For weeks, rumors have been flying that Dean, aware of the fissure in the district, has enlisted the support of the Swiss Avenue Women's Guild (also known as the Swiss Misses), who, it is further speculated, held a letter-writing campaign inside the home of the head Swiss Miss, Suzanne Palmlund. Although Palmlund wasn't talking to the Dallas Observer, there is supporting evidence: namely, about a dozen pro-closet letters penned in time for the landmark commission meeting by Dean's neighbors, all of whom live on Swiss Avenue and some of whom are known guild members. Most notably is a letter from David Palmlund III, Suzanne's husband, who wants the city to review and revise its entire preservation process so people like Dean will be encouraged to move into the inner city.
"With sometimes strict, insufficiently defined, often biased and inconsistent interpretations of ordinances, forcing residents to go through costly and exhausting exercises only to find that their request was never fairly considered, is not encouragement," Palmlund wrote. "This is not the way to welcome those who want to make a difference to a house, a neighborhood and ultimately Old East Dallas."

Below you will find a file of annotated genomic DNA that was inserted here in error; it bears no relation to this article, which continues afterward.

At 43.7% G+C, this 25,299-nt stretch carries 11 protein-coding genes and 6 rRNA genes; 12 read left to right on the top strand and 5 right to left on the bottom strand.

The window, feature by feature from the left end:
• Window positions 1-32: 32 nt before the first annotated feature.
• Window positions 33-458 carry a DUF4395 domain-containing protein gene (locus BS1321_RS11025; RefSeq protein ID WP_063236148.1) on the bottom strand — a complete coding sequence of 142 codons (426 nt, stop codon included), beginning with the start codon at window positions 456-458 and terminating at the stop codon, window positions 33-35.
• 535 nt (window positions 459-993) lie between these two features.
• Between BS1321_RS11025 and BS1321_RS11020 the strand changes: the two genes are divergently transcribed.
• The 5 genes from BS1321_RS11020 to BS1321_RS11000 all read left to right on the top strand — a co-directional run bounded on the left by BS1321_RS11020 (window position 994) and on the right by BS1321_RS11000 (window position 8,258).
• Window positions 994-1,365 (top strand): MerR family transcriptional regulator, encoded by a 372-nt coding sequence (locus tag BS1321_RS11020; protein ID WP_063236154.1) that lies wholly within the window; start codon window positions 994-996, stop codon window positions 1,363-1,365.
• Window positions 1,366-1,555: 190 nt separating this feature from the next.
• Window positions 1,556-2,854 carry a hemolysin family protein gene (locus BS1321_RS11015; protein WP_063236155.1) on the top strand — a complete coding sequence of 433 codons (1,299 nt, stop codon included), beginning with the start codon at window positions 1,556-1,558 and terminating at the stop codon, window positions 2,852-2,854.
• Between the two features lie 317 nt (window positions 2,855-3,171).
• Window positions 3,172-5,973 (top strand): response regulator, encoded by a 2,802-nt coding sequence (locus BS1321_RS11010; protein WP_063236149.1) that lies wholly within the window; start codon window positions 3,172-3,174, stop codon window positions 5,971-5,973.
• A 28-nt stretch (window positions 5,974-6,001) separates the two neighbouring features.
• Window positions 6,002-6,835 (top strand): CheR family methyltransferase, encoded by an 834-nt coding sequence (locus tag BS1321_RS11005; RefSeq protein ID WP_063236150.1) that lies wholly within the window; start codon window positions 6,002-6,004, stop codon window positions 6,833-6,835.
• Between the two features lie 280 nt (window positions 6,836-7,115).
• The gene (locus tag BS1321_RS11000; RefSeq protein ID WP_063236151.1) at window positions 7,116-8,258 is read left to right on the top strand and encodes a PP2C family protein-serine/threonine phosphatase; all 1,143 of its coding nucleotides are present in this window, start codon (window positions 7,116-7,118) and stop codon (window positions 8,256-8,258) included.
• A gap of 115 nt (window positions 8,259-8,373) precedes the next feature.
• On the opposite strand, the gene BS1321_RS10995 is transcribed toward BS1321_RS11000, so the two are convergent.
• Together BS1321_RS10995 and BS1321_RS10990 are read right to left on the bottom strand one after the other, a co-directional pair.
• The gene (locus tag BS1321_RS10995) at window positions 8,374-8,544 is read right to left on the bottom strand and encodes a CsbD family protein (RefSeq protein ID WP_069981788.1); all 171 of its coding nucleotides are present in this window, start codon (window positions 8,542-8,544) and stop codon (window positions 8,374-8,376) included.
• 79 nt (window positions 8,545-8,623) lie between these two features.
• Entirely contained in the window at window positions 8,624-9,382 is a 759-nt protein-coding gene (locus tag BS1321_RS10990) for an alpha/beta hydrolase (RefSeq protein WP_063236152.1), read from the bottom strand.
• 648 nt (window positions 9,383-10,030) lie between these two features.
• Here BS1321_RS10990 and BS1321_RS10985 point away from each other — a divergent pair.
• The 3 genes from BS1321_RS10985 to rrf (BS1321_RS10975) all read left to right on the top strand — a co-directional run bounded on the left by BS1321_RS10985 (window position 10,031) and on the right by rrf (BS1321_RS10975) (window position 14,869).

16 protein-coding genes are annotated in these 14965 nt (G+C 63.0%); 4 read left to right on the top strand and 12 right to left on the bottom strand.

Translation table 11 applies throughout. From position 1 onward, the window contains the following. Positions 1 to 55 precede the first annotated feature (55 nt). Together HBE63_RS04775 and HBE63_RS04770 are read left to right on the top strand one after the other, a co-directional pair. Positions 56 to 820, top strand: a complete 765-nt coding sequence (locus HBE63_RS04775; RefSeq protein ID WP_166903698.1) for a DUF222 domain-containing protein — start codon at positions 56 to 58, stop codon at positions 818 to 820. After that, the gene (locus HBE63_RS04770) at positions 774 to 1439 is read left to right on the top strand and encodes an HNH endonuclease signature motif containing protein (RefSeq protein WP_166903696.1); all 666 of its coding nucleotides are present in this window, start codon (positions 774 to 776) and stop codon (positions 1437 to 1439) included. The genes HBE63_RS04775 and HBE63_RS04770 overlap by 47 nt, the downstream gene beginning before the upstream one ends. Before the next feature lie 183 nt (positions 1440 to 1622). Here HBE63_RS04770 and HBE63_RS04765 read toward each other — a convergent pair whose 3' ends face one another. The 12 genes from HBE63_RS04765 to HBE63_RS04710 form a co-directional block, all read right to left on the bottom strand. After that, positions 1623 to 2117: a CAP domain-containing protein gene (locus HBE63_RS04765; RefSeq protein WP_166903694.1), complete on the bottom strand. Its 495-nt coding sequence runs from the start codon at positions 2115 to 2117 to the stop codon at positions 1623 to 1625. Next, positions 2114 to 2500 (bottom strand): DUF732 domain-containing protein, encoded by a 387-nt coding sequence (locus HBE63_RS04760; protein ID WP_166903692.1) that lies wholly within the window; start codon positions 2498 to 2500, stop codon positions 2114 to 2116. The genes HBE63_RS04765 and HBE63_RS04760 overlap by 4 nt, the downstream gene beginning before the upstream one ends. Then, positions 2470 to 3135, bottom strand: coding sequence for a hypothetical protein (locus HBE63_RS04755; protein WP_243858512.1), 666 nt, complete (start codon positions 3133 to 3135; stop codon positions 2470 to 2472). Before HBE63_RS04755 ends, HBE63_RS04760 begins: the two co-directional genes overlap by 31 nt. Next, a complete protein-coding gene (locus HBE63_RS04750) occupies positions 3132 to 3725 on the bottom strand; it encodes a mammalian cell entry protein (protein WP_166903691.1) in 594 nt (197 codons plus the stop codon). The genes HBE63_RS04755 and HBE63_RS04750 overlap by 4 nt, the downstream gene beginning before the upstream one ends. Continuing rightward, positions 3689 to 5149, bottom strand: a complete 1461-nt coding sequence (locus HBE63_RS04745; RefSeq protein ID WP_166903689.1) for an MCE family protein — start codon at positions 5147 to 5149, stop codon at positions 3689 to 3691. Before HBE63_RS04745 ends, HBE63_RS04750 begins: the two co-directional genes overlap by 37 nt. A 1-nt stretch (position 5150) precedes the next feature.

However, it doesn't appear the letters are helping Dean's cause. In fact, his lobbying effort may be having the opposite affect: Even the three landmark commission member who voted in favor of the closet are galled that Dean is taking the case to the next level. One of them is Allison Reaves Poggi.
"I'm sorry that he just couldn't take the commission's ruling on it. He knew what kind of neighborhood he was moving into and what the rules were," Reaves Poggi says. "I didn't think [the closet] looked so bad, but now [it's] the repercussions to the neighborhood I'm concerned about. Probably, if I had the opportunity, I would change my vote."
Commissioner Ann Piper, who voted against the closet, is more direct in her assessment of Dean's campaign.